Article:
They come from all over the globe, pursuing graduate degrees in a wide and fascinating array of fields. Though their topics are diverse - ecosystem management, food safety, crop domestication, soil science and so much more – their conviction is the same: They seek to make a difference. And they do. Graduate student researchers in the Department of Plant Sciences are advancing the state of knowledge and helping make our crops more nutritious, our food more safe, our resources more sustainable and our planet a healthier place for us all to thrive. Here is just a sampling of the vast work under way.
Kelly Garbach, a fourth-year graduate student working with Rangeland Ecologist Valerie Eviner, is back from Costa Rica researching the effectiveness of a Payment for Ecosystem Services (PES) program. PES is the practice of offering incentives to farmers or landowners to manage their land for ecological good. The World Bank and others have contributed substantial funding for restoration programs on farms to combat negative impacts of agriculture on the environment. The PES program in Costa Rica promotes planting trees as “live fences” in cattle pastures to offset negative impacts, but the truth is, consensus has not been reached as to whether this practice benefits biodiversity and whether it negatively affects pasture productivity.
Enter Garbach. Last year she surveyed more than 100 farmers in Costa Rica to understand their perceptions of what ecosystem services are most important and effective. Then she and her team gathered information on how practices such as planting trees as live fences along cattle fields influenced soil fertility, productivity of pasture grass and resource use among bird species.
“The results may help forecast how conservation policies could be strategically implemented, assessing tradeoffs among local priorities, agricultural production, and conservation of multiple ecosystem services,” she says.
One of the most interesting preliminary findings is that bird-species richness, an indicator of wildlife biodiversity, is highest in live fences with unpruned canopies. More than 90 percent of the forest-dwelling and migratory birds were seen in unpruned live fences.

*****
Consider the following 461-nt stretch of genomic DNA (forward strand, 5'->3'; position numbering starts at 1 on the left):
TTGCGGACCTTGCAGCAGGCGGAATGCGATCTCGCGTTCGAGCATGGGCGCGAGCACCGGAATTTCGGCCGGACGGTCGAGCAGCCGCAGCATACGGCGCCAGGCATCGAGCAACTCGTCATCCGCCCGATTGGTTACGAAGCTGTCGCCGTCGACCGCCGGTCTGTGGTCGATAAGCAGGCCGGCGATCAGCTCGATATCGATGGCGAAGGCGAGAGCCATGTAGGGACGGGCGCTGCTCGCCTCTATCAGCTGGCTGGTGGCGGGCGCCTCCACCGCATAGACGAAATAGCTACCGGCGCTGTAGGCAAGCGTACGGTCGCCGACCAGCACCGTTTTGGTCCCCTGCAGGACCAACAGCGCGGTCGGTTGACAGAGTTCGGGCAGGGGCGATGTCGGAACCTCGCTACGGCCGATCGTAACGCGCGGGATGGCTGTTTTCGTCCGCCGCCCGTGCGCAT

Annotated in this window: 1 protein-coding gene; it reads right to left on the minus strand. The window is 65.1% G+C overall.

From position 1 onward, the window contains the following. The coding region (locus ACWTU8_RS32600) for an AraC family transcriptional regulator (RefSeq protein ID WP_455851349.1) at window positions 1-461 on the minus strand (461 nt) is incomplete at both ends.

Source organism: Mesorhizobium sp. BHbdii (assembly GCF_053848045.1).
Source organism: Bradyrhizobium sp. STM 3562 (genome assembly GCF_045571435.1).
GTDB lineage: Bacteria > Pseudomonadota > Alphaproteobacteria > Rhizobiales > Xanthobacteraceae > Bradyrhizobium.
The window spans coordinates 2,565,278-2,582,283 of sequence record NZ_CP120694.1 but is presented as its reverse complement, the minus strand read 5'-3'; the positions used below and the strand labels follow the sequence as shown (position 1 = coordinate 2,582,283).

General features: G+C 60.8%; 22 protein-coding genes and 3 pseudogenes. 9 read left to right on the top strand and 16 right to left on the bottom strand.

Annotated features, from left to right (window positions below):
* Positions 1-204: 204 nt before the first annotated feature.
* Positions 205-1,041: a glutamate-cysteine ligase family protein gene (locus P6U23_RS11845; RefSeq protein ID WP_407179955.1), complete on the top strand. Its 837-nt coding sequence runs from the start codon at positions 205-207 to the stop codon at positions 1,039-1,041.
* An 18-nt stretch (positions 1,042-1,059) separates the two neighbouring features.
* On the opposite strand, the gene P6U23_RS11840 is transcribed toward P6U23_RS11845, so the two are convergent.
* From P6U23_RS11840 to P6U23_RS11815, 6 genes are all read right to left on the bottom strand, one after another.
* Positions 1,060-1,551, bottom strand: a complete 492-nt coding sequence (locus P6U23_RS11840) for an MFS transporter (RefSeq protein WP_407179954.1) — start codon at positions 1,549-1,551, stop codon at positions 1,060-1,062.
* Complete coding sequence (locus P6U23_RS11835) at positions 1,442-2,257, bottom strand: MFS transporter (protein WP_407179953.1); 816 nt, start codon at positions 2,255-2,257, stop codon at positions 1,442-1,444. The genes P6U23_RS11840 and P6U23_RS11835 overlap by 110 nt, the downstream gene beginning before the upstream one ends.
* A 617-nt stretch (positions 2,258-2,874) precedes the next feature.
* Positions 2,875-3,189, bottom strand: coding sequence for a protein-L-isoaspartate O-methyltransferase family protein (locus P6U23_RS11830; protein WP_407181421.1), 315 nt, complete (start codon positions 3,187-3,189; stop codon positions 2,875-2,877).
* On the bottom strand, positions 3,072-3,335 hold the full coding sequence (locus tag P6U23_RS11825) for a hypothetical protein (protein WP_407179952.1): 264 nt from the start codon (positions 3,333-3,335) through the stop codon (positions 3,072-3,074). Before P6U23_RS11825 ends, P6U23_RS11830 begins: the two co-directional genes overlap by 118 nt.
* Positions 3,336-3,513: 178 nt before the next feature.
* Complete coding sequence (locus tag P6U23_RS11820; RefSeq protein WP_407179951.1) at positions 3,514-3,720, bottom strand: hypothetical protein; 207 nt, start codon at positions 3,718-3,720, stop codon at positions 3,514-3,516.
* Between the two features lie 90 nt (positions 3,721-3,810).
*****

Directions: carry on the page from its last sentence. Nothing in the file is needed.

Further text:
“That’s an exciting possibility, considering that just a subtle change in management of existing plantings may support significantly greater faunal diversity,” Garbach says.
Eduardo Gutierrez, working with Cooperative Extension Specialist Trevor Suslow, is looking at the role of nitrogen fertilization on quality and safety of spinach and leafy greens and the role of microbial diversity and overall microbial community on the survival and proliferation of Escherichia coli O157:H7.
Most studies on pathogen survival in leafy greens have been conducted by inoculating greens taken from a store shelf or from plants raised in a greenhouse at inoculum levels not representative of field conditions. Gutierrez has done extensive greenhouse studies, raising spinach from seedlings in a hydroponic system and in soil, but also comparing the behavior of E. coli under these controlled conditions with survival and dispersal characteristics in an open-field environment at low inoculum levels.
“We’re finding that when high levels of nitrogen are used for fertilization, pathogens can accumulate, at low levels, internally, inside the tissues of the plants, where current postharvest treatments are not able to penetrate and kill the bacteria,” says Gutierrez.
What’s more, the third-year graduate student is finding that high levels of nitrogen may affect the nutritional value and shelf life of spinach, increasing nitrate and oxalate levels to potentially unhealthy levels. Excessive nitrogen use can also lead to nitrogen leaching into the soil and groundwater, causing myriad environmental woes.
“The findings indicate we need to find ways to manage nitrogen demands optimally and efficiently, but we also have to pay attention to economic yield,” Gutierrez says. “Growers need to make a profit so it’s important to find the solutions that work for consumers, growers and the environment.”
Kraig Kraft, under the guidance of Professor Paul Gepts, recently received his Ph.D. for “The domestication of the chile pepper, Capsicum annuum: genetic, ecological, and anthropogenic patterns of genetic diversity.”
Kraft’s project involved three important steps: 1) collecting and characterizing wild capsicum in Mexico and comparing them genetically to domesticated chile peppers to find where they were domesticated, 2) using a GIS mapping/species prediction program in a novel way, and 3) running a survey to investigate how traditional farmers in Aguascalientes, Mexico, managed their seed and different varieties of chile pepper.
“Farmers were not as rigorous in their selection as I thought,” Kraft says. “There was also a very clean break in terms of seed sources between the different types of chiles grown - green, or fresh, chiles always came from hybrid seeds, while all dried chile peppers came from landraces, or saved seeds.”
On the basis of his collection and the genetic relationships uncovered, Kraft determined C. annuum was most likely domesticated in northeastern Mexico, somewhere near the borders of Veracruz, Tamaulipas and Nuevo León.
That’s big news for plant breeders and chile lovers alike. The more we know about when, where and how crops were domesticated, the better we can protect genetic diversity of germplasm, the raw ingredient breeders need to develop high-quality crops that can resist constantly evolving pests, diseases and environmental stresses.